Welcome to AikiWeb Aikido Information
AikiWeb: The Source for Aikido Information
AikiWeb's principal purpose is to serve the Internet community as a repository and dissemination point for aikido information.

Sections
home
aikido articles
columns

Discussions
forums
aikiblogs

Databases
dojo search
seminars
image gallery
supplies
links directory

Reviews
book reviews
video reviews
dvd reviews
equip. reviews

News
submit
archive

Miscellaneous
newsletter
rss feeds
polls
about

Follow us on



Home > AikiWeb Aikido
Go Back   AikiWeb Aikido Forums > AikiWeb AikiBlogs > Hinagiku

Hello and thank you for visiting AikiWeb, the world's most active online Aikido community! This site is home to over 22,000 aikido practitioners from around the world and covers a wide range of aikido topics including techniques, philosophy, history, humor, beginner issues, the marketplace, and more.

If you wish to join in the discussions or use the other advanced features available, you will need to register first. Registration is absolutely free and takes only a few minutes to complete so sign up today!

Hinagiku Blog Tools Rating: Rate This Blog
Creation Date: 10-22-2009 11:47 AM
Daisy Luu
Offline
rss2
Martial Arts Musings
Blog Info
Status: Public
Entries: 51
Comments: 101
Views: 1,558,877

Search

Monthly Archives

» June 2011 (2)
» May 2011 (1)

» July 2010 (1)
» June 2010 (2)
» May 2010 (1)
» April 2010 (4)
» March 2010 (4)

» October 2009 (13)

» View All... (51)
Categories
» General (21)
» Language (1)
» Spiritual (2)
» Training (9)
» Teaching (2)
» Testing (6)
» Techniques (5)
» Weapons (2)
» Humor (3)
» View All... (51)
In Teaching Legacy Entry Tools Rate This Entry
  #40 New 01-23-2011 02:08 PM
Sensei's knees have been bothering him lately; he couldn't get into seiza anymore, and he'd bow the class in and out by standing in front of the shomen. He would start demonstrating a technique and then remember that he couldn't get down into a seated pin, so he'd change it into a technique that didn't need one. At the end of class when it came time for our usual closing of kokyu dosa, he'd have two Sempai demonstrate it instead of calling up an uke. After class when some of us students would get together and practice for our tests, he'd sit aside in a chair and preside over us. He'd gaze onward with a look I know well--that "being on the sidelines" look, that uncertainty of whether an injury will ever properly and fully heal, that look of longing for what his body was capable of before. It's the chink in one's armor, the realization that there exists a kryptonite to our otherwise unwavering practice.

But despite his reluctance to demonstrate seated techniques, I still see Sensei's passion in the art, his dedication toward his students, and his determination to pass on his own teacher's legacy. When a white belt was struggling with the concept of te-katana during kokyu dosa, Sensei gingerly got down on his knees to show him the proper alignment of hand blades and hips. When another student couldn't quite bend at the knees low enough to do a proper shihonage on me, Sensei had me hold on to his wrist so he could demonstrate. Mentally, I protested, "Don't do it if it hurts, ...More Read More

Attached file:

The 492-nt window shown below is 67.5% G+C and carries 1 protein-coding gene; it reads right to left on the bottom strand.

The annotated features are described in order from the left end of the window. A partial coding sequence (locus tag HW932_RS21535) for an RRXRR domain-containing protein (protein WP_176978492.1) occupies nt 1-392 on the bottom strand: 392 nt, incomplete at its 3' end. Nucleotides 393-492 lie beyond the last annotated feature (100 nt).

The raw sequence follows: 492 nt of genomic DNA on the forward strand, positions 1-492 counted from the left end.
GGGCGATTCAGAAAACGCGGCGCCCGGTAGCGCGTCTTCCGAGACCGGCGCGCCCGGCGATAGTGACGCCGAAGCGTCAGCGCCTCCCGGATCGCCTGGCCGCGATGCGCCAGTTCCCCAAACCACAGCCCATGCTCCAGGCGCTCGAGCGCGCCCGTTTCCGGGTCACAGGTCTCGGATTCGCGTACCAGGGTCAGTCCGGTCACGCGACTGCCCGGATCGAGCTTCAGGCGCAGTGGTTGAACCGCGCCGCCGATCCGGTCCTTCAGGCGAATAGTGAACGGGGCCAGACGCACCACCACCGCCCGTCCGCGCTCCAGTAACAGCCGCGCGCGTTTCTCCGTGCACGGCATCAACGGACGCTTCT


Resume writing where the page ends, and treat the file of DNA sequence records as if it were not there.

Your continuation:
Views: 1237 | Comments: 6


In Teaching Being Sempai Entry Tools Rate This Entry
  #38 New 10-20-2010 01:53 PM
I remember when she had just joined the dojo, a female comrade amidst the sea of men, a bit bumbling and awkward, not unlike myself, questioning her own techniques, muttering self-criticisms through training. I remember her bowing into me, holding onto her narrow wrists, feeling out the movements of her body, seeing her potential. She showed up regularly to train and progressed fast through the ranks.

As I sit in the middle of a line-up bifurcated by the shomen, I try on this role of being Sempai like new clothes, these attempts to explain techniques for the first time to curious Kohai. I pay closer attention to where to put my hands and feet and thumbs, how to stand in correct posture for various techniques, and how to point the toes, so I can tell them correctly when they ask me. In my dojo, junior-ranking students initiate the attack, and I get used to those little things like allowing myself to be grabbed first at the start of each new techniques, or positioning us so the uke falls to the outside of the circle and not clash into those training behind us.

Sometimes I hear my Sempai's voice in my head as a self-reprimand, or hear him echoed through my own words: "Stay on the matódon't throw off." "Switch feet." "Twist your hips." Kohai tell me, "You make that look graceful," or "I wish I could do that like you," and I remember thinking that about my Sempai before me. Familiar now with the basics, I am not frantically trying to memorize what to do when Sensei demos; ...More Read More
Views: 871



Sorted By:       Per Page:  


Recent Comments
Aikido Wedding: Congratulations. Loved the video...thank you for sharing your beautiful jo...
09-26-2012 07:46 AM
A Lesson in Humility: Thanks for reading, James.
09-19-2012 11:59 AM
A Lesson in Humility: Nice lesson, nicely written and told...
09-18-2012 10:46 PM
Aikido Wedding: Congratulations Daisy. I wish you both every happiness always. And that is ...
09-09-2012 07:30 AM
Aikido Wedding: Congratulations! Thank you for sharing such a wonderful love story!
09-08-2012 08:19 AM


All times are GMT -6. The time now is 03:01 PM.



vBulletin Copyright © 2000-2014 Jelsoft Enterprises Limited
----------
Copyright 1997-2014 AikiWeb and its Authors, All Rights Reserved.
----------
For questions and comments about this website:
Send E-mail
plainlaid-picaresque outchasing-protistan explicantia-altarage seaford-stellionate